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How to Grow Vegetables: What Every Gardener Should Know
A Vegetable Garden whether small or large, planned according to the space available, is always a rewarding asset to every home, quite apart from its value as a hobby, for there is no comparison between the shop bought article and the fresh home-grown vegetables.
A well run Vegetable Garden lessens the cost of living, for home-grown vegetables should be cheaper, cleaner and fresher. The Vegetable Garden provides greater variety of food, and the satisfaction of using vegetables of one’s own growing, and the fact that in many cases “if we don’t grow them, we do without them,” should be a great incentive towards planting a Vegetable Garden.
More gardens mean better health, and the exercise as well as the fact that gardening is an open-air hobby, further support this statement. Too large a garden should not be attempted, and the size should be determined with regard to the amount of time and labour available. Without the necessary and support, too large a garden becomes a burden rather than a pleasurable hobby.
A small vegetable garden area properly cared for, frequently worked and thoroughly well renewed from time to time with fertiliser and manurial soil, will give better results and satisfaction than a large space which not only cannot be attended to without exhaustive work, but cannot by any means be properly and thoroughly looked after.
There are two types of Home Vegetable Gardens, the City or Suburban, with a more or less limited space available for cultivation, and in many instances unfavorable conditions; and the Country or Farm Garden, with unlimited space and usually a fine, loamy soil, an adequate supply of natural manure, good drainage, plenty of sunshine, and moisture in abundance. With either type, the keynote of success is not only the location, soil, moisture, sunshine or plant food available, but also the persistent efforts of the individual to make the most of what ever type of garden you may have.
How to Grow Vegetables: The Fundamentals
Make the soil as rich as requirements demand; sow only the best seeds, and should the weather be too dry, or other adverse conditions for successful germination prevail, do not be discouraged – sow again and even a third time.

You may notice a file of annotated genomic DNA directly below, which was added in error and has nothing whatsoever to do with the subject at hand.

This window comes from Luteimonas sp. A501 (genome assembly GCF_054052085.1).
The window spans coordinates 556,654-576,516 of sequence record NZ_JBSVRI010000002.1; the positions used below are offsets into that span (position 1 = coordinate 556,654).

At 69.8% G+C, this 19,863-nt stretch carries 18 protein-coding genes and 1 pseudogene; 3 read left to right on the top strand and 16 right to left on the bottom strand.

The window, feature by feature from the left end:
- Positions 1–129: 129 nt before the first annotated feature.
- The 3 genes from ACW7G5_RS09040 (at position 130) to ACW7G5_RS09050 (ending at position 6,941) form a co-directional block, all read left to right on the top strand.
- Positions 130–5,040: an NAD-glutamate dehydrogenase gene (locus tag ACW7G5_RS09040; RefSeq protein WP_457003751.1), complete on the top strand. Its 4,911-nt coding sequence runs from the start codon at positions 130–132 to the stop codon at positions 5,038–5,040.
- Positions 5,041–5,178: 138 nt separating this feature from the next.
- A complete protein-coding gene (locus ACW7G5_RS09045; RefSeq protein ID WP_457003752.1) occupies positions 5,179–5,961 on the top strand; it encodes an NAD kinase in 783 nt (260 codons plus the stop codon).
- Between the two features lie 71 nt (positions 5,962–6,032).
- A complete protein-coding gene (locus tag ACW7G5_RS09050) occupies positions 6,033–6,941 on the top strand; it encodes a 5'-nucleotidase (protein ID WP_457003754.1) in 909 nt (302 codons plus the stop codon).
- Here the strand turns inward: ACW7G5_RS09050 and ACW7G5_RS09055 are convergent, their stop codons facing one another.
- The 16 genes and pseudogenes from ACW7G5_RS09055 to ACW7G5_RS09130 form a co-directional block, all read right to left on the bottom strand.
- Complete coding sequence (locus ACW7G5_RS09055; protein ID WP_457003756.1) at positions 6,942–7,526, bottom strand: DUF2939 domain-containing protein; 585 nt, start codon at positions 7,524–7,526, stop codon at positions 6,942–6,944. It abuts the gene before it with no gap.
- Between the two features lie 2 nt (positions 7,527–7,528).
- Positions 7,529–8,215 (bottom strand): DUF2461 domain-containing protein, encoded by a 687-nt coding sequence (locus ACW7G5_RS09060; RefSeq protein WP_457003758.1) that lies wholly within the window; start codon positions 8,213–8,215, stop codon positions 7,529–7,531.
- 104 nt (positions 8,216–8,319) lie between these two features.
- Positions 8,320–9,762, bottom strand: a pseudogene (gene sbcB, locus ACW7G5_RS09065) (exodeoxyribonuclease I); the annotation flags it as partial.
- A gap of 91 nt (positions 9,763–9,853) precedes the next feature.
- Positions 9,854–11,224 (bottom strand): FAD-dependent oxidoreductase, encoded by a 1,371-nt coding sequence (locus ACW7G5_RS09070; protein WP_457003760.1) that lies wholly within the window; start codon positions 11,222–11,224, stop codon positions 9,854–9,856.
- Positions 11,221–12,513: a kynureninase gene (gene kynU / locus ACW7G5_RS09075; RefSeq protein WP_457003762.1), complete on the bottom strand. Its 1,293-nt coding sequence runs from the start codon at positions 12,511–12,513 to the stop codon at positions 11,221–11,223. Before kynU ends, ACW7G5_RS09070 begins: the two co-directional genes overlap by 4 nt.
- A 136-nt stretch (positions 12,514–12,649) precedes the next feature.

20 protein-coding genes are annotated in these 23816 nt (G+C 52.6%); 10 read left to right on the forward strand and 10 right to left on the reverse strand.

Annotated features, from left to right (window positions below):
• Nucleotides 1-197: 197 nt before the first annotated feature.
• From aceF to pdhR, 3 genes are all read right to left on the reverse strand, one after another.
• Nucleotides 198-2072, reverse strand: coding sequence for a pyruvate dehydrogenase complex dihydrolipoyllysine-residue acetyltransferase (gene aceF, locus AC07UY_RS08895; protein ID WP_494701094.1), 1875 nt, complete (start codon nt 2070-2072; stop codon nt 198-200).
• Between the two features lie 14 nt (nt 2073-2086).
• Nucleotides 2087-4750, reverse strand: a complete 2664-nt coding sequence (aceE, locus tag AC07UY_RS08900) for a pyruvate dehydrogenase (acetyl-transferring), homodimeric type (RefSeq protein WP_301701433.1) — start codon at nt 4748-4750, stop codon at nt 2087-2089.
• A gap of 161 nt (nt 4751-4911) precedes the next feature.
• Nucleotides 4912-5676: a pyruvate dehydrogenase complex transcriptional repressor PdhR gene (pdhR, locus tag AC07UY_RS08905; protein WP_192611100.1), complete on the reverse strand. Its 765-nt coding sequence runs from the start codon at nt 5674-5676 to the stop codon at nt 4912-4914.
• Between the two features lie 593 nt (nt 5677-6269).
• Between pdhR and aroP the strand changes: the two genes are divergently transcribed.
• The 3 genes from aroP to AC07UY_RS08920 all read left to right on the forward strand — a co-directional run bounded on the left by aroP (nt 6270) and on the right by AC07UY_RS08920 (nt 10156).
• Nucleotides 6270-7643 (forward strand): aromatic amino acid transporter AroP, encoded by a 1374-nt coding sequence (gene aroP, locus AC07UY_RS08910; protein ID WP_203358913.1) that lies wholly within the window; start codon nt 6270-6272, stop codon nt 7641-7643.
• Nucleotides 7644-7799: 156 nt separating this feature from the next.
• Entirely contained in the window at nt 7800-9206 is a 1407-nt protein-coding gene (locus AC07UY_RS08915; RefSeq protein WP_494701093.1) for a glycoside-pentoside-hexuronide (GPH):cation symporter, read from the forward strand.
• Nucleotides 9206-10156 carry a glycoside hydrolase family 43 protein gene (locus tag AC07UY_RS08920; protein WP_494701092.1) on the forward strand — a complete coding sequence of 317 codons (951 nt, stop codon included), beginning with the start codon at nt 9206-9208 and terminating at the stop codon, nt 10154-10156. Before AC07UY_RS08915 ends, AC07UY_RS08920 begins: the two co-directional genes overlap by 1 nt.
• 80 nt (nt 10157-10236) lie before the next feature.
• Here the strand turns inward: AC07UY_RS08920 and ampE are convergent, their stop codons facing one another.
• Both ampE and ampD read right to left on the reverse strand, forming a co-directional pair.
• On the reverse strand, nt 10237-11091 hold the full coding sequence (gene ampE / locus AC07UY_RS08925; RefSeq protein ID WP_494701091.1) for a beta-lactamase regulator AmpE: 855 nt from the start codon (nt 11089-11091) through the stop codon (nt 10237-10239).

Keep the soil loose and fine by frequent workings, cultivate to prevent the weeds, not only from starting, but from flowering and reinfesting the ground with weed seeds, and also to encourage rapid growth and secure the finest quality vegetables.
Cut, pick or dig the produce of your garden when ready for use, and while young and tender, and do this, particularly in the hot summer months, in the cool of the early morning.
Pick or dig sufficient for the day, and store in a cool shaded place until required for use. Do not attempt to do too much and do not start by planting out too large an area.
The things to be considered in the Home Vegetable Garden are:
A sufficient supply to fill the family requirements
A continuous succession of crops
The ease and cheapness of cultivation
The maintenance of the productivity of the land after a year
A careful thought-out succession of crops and rotations and the utilisation of every foot of available space render it possible to raise considerable quantities and a good variety of vegetables on a limited area, and to so augment the family food supply.
A most important essential is to find out which varieties are best suited and give the best returns under the soil and climatic conditions prevailing.
Factors necessary for how successful a home vegetable garden will become
SOIL OF SUITABLE TEXTURE, CONTAINING AVAILABLE PLANT FOOD
Should the soil be unsuitable, improve and enrich it by supplying the necessary Plant Food, Humus and Lime. Regard the whole garden as a seed bed and CULTIVATE and fertilise accordingly.
SUFFICIENT MOISTURE, TO DISSOLVE THE PLANT FOOD AND TO MAKE IT AVAILABLE TO THE ROOTS
When the soil moisture is insufficient, water judiciously and carefully. Conserve the soil moisture BY FREQUENT cultivation.
SEEDS OR PLANTS TO PRODUCE THE DESIRED CROP
Buy only the best seeds or plants. Their cost is only a small part of the cost of production, but poor quality seeds or plants will mean failure of the anticipated crop, and consequent disappointment.
SUCCESSIONAL CROPS AND A CAREFUL SYSTEEM OF ROTATION
Plant out a careful succession of crops so as to ensure a greater range of varieties.
FREEDOM FROM WEEDS
Keep the weeds down, as they rob and impoverish the soil at the expense of the cultivated plant.
Thorough and frequent cultivation conserves the soil moisture by creating a dust mulch which keeps the ground clean and free from weeds and INCORPORATES AIR INTO the soil.
THE USE OF SEED BOXES, A HOT BED AND AN OUTDOOR SEED BED, AS WELL AS A GLASS FRAME WHERE POSSIBLE
Seed boxes will obviate the necessity for a Glass Frame in a small garden. These are necessary so as to have young seedlings ready for transplanting as soon as the ground is clear from the previous crop, and to thus preserve an unbroken and continuous succession.
MAINTENANCE OF THE SOIL FERTILITY
In a small garden where intensive cultivation must be practised, the fertility of the soil must be kept up by the frequent additions of fertiliser, humus, and where necessary, lime.
The human element is equally important in Gardening as in other pursuits, and the care and work bestowed upon the Vegetable patch, will invariably be reflected in the more or less successful and satisfactory results attained.